I immediately watched the video again and began to see a few flaws in the concept. Specifically, the unmanned drone is a little wobbly, making it almost certain a soft drink or popcorn will eventually get dropped onto an unsuspecting patron. If the cinemagoer were watching a movie like “Cloudy With A Chance of Meatballs” this could be an immersive enhancement which Vista could ultimately charge for. They could call it 4D, if someone hasn’t already trademarked that name.

It got me thinking, could Derek’s video actually be of a real product offering being launched at CinemaCon? This would be just around the time that we’d all be hearing about new products.

The reality, of course, is that the video was Vista’s spoof on Amazon’s announcement last December of Amazon Prime Air. You might recall Jeff Bezos, Amazon’s CEO, telling the news program “60 Minutes” of the company’s intention to deliver lightweight orders to customers via unmanned arial vehicles (see below).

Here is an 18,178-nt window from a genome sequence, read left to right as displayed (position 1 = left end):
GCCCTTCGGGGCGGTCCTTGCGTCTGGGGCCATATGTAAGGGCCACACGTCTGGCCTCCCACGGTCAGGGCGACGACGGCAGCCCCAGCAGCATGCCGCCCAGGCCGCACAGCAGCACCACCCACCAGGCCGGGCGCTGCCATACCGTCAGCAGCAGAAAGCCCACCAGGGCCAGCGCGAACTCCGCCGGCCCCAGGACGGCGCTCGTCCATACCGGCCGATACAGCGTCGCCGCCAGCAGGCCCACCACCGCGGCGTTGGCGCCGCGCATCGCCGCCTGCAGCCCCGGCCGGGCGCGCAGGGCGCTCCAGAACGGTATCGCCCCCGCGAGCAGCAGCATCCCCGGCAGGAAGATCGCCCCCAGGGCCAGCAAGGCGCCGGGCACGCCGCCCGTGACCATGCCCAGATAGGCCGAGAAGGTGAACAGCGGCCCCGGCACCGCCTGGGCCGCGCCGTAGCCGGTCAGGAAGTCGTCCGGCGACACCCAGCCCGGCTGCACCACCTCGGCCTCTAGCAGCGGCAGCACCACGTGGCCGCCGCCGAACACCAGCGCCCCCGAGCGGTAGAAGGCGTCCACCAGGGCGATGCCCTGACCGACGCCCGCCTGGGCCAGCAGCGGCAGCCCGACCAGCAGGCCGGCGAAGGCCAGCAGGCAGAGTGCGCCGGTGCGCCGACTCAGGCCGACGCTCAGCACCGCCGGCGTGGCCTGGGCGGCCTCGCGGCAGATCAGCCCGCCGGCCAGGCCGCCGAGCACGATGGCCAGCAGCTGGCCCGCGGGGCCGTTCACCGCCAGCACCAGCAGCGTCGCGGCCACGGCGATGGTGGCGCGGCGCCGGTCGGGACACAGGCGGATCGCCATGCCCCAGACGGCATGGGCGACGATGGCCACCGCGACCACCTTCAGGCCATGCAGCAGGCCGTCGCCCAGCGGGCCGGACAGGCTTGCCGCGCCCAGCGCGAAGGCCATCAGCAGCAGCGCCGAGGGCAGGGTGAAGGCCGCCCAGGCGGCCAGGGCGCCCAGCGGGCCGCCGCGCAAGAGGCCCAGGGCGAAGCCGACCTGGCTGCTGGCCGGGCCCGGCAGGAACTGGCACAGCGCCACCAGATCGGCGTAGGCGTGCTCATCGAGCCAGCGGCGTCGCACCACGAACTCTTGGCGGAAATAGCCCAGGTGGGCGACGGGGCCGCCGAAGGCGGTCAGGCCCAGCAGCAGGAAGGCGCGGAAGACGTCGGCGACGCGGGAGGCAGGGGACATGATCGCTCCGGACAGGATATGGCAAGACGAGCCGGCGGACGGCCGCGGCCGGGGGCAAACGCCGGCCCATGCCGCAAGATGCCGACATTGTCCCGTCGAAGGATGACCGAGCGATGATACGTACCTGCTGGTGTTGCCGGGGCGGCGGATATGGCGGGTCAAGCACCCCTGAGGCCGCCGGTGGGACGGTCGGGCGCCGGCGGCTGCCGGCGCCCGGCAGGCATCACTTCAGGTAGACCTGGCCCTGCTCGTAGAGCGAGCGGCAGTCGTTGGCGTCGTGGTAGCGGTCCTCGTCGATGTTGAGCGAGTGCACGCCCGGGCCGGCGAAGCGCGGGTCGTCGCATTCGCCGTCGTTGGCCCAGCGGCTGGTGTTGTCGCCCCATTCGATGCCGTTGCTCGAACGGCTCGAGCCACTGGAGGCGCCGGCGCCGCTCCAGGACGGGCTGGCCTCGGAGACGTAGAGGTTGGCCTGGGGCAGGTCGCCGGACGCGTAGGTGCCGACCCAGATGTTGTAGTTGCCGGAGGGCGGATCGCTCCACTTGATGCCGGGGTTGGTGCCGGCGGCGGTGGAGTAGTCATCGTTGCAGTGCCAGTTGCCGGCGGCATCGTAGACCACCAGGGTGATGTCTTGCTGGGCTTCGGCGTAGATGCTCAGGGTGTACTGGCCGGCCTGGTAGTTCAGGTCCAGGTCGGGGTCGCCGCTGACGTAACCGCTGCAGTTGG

So though I may have suggested Derek’s email wasn’t worth reading… I never said it wasn’t worth watching. I’m just glad the video wasn’t some elaborate hoax meant to get Vista some (hopefully) humorous media attention. That kind of stunt rarely ever works.

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UK Cinemas Are High Profile Targets For Anti-Sugar Campaigns

concession table UK

Calorie and sugar levels in UK cinema snacks

Having looked at challenges facing United States exhibitors relating to carbonated sugar beverages (Cinema’s Dangerous Addiction to Sodas), it is now time to examine the situation in the United Kingdom. The issue has come to the forefront with an article in the Daily Mail’s This Is Money section titled “The 35 teaspoons of sugar in a box of cinema popcorn: Cinemas slammed over supersized snacks“. The piece highlights the amounts of sugar found in the concessions offering of the UK’s Big Three (Cineworld, Odeon and Vue).